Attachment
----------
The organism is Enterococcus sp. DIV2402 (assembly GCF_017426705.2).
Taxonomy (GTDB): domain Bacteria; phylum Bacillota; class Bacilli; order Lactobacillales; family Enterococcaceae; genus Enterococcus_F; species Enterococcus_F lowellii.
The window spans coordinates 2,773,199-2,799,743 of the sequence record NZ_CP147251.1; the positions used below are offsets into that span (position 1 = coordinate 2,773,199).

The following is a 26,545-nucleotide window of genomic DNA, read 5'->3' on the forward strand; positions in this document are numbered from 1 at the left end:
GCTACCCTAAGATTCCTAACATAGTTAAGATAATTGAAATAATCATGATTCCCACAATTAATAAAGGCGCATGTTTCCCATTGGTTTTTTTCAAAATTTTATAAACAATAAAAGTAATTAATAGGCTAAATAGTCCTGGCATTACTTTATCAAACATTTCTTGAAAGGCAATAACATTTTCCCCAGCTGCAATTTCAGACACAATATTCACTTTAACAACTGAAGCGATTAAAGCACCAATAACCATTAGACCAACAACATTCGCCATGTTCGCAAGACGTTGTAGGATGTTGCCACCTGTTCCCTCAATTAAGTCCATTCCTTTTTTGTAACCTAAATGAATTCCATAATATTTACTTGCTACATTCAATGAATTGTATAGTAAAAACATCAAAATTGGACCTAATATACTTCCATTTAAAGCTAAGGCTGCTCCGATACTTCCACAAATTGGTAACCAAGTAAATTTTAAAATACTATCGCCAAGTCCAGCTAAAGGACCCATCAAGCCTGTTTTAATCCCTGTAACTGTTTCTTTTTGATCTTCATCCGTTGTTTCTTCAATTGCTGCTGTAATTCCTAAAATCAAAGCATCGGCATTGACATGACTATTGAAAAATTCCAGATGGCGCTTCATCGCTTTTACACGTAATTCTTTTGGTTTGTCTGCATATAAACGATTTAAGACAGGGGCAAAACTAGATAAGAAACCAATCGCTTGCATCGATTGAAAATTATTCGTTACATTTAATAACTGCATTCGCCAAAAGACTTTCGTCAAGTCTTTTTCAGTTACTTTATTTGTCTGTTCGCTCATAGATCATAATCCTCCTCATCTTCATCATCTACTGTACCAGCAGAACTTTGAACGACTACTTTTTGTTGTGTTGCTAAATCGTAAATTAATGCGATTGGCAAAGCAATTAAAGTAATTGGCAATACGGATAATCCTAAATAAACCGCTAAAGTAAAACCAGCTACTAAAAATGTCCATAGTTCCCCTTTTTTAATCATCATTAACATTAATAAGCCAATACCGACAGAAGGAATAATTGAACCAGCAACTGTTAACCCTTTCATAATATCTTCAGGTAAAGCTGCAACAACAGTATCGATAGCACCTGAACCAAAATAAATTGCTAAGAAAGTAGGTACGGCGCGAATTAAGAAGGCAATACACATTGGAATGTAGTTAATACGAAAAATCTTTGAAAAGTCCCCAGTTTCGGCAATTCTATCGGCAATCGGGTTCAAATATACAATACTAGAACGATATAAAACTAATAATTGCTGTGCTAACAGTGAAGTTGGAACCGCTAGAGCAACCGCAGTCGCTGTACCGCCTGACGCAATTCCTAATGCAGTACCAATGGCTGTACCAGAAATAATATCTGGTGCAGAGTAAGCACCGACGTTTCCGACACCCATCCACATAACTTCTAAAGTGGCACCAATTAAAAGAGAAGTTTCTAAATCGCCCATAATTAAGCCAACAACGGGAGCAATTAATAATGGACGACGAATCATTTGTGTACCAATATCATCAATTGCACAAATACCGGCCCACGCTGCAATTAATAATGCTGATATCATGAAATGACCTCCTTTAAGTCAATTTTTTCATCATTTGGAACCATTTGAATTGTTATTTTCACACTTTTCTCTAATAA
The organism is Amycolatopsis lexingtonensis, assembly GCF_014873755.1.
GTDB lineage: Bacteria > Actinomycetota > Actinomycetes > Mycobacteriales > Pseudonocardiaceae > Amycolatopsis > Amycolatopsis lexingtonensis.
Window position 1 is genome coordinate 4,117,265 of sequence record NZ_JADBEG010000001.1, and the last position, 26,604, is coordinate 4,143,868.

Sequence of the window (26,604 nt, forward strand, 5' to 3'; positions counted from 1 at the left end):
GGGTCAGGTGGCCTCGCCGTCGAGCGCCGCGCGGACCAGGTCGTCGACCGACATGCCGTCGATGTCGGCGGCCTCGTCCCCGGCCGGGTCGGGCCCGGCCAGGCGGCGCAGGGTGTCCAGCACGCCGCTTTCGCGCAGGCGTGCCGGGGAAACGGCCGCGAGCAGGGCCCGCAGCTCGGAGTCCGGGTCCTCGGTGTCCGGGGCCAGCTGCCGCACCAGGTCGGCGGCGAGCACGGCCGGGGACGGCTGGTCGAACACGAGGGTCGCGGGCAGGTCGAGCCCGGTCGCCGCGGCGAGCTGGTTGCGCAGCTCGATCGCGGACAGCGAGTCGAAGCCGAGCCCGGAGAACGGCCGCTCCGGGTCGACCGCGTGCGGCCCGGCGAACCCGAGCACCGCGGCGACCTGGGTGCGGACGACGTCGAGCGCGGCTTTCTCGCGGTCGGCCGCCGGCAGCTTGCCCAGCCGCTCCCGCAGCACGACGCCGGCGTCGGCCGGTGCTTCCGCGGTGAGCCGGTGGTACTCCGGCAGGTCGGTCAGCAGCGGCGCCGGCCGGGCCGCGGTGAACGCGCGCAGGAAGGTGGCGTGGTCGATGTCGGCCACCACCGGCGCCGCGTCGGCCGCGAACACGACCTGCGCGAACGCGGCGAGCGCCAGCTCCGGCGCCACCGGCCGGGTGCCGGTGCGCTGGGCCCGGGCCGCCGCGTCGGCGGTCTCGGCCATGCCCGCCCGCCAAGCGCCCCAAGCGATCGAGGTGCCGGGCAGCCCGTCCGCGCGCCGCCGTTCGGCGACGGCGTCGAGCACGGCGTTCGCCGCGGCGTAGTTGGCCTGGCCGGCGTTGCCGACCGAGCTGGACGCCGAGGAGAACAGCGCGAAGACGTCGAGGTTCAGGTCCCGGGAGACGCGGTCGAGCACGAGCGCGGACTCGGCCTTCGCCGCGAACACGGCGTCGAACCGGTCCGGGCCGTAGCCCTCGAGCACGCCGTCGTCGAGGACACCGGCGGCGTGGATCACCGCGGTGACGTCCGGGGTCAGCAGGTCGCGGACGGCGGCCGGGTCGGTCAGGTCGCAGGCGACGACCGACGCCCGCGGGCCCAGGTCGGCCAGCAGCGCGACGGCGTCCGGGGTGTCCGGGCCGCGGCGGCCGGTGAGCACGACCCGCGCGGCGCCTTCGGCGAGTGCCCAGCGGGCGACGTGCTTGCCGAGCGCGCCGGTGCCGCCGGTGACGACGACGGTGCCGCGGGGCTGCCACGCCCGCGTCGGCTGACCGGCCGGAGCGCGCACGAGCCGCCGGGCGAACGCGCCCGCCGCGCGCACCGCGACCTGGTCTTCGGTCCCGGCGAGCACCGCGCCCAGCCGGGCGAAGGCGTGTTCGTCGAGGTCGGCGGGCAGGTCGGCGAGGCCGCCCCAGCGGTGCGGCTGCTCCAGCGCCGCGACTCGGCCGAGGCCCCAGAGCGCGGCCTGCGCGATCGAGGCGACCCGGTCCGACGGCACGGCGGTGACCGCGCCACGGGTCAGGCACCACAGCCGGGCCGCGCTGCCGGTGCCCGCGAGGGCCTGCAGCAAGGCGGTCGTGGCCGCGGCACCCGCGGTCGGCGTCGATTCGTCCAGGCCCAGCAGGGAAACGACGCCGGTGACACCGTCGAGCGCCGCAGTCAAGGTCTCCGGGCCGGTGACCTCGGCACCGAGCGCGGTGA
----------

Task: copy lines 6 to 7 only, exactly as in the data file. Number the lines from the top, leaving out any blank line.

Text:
The organism is Amycolatopsis lexingtonensis, assembly GCF_014873755.1.
GTDB lineage: Bacteria > Actinomycetota > Actinomycetes > Mycobacteriales > Pseudonocardiaceae > Amycolatopsis > Amycolatopsis lexingtonensis.